The biggest challenge in the project became finding software that would work with the hospital network's unique needs, she says. A free power-save program it had initially tested didn't offer enough flexibility; it needed to allow IT to dictate which pieces of equipment would go into power-save mode and when.
"In clinical areas we needed the computers on 24/7, but in the offices where they leave at night we wanted those in stand-by mode. But we also needed the computers to come on for routine maintenance operations during the nights or on weekends and then go back to sleep. The freeware and other programs we researched didn't allow us to categorize our computers this way."
The solution Partners landed on was Verdiem Surveyor, a product that cost them less to purchase than the first year of savings from installing it, Stoyanov notes. To test it, Stoyanov and a small team established a pilot in the main IT hub using 20 computers. NStar, the local utility company, caught wind of Partners' power-save pilot program and also wanted to see the kind of results the organization would have.
"NStar got in touch with us to see if we were really saving power," says Stoyanov. "They came in and put a wattmeter on each of the 20 computers used in the pilot. So NStar was observing and recording these computers' power usage every morning. It turned out to be a successful experiment because NStar confirmed our energy saving data."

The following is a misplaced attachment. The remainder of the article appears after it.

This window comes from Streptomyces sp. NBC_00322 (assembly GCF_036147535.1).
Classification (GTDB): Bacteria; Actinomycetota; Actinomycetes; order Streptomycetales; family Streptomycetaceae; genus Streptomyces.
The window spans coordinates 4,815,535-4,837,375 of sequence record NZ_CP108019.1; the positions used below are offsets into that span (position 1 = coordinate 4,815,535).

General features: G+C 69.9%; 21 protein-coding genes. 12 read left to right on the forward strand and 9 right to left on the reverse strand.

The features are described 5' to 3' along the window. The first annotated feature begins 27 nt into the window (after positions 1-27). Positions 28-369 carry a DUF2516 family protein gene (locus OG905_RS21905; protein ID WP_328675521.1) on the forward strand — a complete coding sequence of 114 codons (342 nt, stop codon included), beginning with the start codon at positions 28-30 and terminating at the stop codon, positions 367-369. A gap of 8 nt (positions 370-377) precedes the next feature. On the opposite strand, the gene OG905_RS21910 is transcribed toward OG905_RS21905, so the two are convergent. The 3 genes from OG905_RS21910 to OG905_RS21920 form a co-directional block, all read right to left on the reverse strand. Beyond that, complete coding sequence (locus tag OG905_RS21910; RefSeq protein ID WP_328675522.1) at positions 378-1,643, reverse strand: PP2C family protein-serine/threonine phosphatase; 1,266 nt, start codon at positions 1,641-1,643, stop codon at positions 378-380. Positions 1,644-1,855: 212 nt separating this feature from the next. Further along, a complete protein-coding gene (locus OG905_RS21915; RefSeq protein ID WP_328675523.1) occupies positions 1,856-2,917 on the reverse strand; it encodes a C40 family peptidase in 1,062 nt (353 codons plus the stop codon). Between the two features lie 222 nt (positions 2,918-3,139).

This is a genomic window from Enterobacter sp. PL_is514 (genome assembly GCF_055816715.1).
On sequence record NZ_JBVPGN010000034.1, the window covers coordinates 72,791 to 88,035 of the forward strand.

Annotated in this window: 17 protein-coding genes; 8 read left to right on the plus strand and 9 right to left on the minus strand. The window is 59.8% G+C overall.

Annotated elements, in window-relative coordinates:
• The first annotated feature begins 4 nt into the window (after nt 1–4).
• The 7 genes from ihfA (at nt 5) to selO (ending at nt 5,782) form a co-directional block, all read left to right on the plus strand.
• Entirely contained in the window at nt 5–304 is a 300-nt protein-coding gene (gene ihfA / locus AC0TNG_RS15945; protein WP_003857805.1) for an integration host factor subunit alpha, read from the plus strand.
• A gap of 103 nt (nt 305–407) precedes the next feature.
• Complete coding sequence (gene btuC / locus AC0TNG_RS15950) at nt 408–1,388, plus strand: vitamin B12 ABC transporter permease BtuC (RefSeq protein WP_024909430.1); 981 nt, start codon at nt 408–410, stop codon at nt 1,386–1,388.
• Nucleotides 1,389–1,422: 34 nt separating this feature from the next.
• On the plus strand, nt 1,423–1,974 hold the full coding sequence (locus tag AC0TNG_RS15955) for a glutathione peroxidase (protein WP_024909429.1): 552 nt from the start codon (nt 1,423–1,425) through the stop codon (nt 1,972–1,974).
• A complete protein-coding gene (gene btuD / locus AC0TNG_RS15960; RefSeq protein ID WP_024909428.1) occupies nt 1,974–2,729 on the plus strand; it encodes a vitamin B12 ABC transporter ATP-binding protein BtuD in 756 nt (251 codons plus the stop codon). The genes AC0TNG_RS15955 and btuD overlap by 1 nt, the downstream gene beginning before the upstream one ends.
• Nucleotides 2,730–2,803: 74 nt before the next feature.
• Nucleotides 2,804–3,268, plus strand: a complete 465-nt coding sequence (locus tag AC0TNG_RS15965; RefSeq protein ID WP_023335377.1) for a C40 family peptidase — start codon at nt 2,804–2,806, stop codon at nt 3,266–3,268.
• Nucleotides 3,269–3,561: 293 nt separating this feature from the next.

By NStar's calculations, the changes the organization made saved $50-$60 per PC per year in electricity: When installed on the majority of the 30,000 units at Partners that translates into over $1.5 million in savings. Additionally, the organization's energy savings earned it a $200,000 energy rebate from NStar.
"The savings and the rebate more than paid for the software," Stoyanov says. "At the very beginning we didn't know how much we'd save—we just couldn't calculate it. Once we got the data from NStar we knew the more computers and devices we could get onto the program the larger our savings would be, and that made selling the project to leadership easy."
With only so many capital dollars available to pursue an organization's objectives, often clinical projects take precedence over operational ones, and researching and investing in energy conservation may get pushed to the back burner. However, the hospitals and health systems that do opt to make energy-saving upgrades, be it through capital budget allocations, philanthropic donations, grants, or loans, are finding there's an environmental and financial return that make these efforts a smart decision.
This article appears in the January/February 2013 issue of HealthLeaders magazine.